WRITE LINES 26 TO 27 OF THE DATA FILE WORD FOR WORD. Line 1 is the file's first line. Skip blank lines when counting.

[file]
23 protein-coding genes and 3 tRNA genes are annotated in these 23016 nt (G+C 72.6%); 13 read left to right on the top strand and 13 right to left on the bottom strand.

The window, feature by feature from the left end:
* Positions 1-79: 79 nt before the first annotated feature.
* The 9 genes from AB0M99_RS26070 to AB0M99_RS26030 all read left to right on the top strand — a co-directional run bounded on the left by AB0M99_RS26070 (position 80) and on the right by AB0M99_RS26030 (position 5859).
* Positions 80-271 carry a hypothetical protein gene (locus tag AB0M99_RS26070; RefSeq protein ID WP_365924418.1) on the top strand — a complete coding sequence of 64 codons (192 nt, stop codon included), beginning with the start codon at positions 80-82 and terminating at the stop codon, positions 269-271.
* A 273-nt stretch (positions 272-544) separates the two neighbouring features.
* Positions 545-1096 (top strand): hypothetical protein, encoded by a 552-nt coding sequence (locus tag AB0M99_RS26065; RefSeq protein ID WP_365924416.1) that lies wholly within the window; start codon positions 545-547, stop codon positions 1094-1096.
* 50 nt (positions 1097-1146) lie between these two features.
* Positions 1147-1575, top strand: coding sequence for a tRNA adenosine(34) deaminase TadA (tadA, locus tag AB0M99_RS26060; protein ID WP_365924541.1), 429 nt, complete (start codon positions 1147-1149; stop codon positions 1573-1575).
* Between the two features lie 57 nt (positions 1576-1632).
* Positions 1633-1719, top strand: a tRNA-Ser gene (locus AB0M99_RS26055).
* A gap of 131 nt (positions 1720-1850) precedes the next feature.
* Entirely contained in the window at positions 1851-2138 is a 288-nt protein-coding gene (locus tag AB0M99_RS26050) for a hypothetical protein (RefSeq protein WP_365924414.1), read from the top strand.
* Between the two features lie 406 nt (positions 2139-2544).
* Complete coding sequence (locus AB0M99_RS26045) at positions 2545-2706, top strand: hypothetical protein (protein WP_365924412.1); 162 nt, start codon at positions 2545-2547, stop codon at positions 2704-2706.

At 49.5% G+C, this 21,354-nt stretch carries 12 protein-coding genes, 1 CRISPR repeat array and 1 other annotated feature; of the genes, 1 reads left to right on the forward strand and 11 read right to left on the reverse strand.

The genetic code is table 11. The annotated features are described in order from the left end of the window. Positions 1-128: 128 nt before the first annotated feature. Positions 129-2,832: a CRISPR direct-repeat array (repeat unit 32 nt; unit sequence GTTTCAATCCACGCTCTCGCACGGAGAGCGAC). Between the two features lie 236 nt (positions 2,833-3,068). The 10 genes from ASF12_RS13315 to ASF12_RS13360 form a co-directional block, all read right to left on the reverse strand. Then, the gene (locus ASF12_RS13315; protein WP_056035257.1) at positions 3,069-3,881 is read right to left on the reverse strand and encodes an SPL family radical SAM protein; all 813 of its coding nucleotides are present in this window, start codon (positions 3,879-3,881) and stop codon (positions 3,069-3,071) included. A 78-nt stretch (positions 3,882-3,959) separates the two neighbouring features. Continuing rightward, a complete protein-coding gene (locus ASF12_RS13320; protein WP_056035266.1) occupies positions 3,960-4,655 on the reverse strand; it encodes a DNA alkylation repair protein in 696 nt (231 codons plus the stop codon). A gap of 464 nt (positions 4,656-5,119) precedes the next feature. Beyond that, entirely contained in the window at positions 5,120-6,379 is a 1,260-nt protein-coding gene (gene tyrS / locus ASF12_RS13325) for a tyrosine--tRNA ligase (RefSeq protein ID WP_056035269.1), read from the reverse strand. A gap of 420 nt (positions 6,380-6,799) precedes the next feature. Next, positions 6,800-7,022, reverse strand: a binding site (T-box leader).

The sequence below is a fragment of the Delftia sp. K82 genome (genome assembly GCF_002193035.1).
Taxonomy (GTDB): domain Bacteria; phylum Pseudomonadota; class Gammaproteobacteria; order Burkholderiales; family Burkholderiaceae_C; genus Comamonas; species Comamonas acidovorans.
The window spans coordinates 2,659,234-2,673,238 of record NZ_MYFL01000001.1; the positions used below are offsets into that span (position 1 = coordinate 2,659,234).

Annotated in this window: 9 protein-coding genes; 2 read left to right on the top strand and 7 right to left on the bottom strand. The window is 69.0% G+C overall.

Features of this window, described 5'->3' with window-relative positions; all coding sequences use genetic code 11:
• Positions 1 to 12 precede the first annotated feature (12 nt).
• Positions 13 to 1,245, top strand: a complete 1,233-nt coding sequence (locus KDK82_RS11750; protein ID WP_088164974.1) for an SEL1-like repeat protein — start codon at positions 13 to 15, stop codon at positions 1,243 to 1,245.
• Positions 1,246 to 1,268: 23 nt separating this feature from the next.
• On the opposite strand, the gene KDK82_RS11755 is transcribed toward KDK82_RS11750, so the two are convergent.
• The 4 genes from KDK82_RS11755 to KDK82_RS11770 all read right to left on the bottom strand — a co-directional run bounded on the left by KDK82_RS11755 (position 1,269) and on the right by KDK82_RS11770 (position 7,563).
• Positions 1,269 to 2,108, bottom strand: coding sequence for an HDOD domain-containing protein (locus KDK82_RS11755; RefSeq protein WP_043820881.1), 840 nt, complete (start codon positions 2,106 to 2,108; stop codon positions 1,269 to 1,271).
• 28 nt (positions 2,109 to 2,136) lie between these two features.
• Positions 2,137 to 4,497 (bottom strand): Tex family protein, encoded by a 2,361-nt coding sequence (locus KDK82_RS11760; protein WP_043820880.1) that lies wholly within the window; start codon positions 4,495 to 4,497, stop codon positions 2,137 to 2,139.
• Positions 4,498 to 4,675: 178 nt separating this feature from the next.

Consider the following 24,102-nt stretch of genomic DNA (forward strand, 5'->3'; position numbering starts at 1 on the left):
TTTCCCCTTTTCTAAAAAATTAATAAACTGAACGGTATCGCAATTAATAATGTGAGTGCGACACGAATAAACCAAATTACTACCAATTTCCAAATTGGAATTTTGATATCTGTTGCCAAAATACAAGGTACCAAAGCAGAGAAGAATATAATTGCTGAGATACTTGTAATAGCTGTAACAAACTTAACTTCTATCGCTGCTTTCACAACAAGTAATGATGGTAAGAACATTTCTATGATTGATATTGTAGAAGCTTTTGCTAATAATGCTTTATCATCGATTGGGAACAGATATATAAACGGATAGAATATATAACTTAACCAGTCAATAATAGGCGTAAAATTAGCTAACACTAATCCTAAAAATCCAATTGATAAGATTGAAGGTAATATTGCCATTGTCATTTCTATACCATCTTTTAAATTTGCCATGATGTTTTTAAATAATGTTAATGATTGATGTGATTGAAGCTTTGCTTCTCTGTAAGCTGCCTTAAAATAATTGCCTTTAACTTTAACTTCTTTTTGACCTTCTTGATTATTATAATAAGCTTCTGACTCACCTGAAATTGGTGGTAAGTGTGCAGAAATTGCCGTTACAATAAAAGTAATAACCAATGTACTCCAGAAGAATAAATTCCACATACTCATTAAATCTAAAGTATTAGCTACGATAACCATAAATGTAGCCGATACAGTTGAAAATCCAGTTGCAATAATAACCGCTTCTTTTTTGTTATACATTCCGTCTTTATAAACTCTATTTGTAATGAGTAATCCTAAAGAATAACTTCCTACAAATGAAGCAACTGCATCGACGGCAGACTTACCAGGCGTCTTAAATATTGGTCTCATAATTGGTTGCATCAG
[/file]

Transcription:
• On the opposite strand, the gene KDK82_RS11755 is transcribed toward KDK82_RS11750, so the two are convergent.
• The 4 genes from KDK82_RS11755 to KDK82_RS11770 all read right to left on the bottom strand — a co-directional run bounded on the left by KDK82_RS11755 (position 1,269) and on the right by KDK82_RS11770 (position 7,563).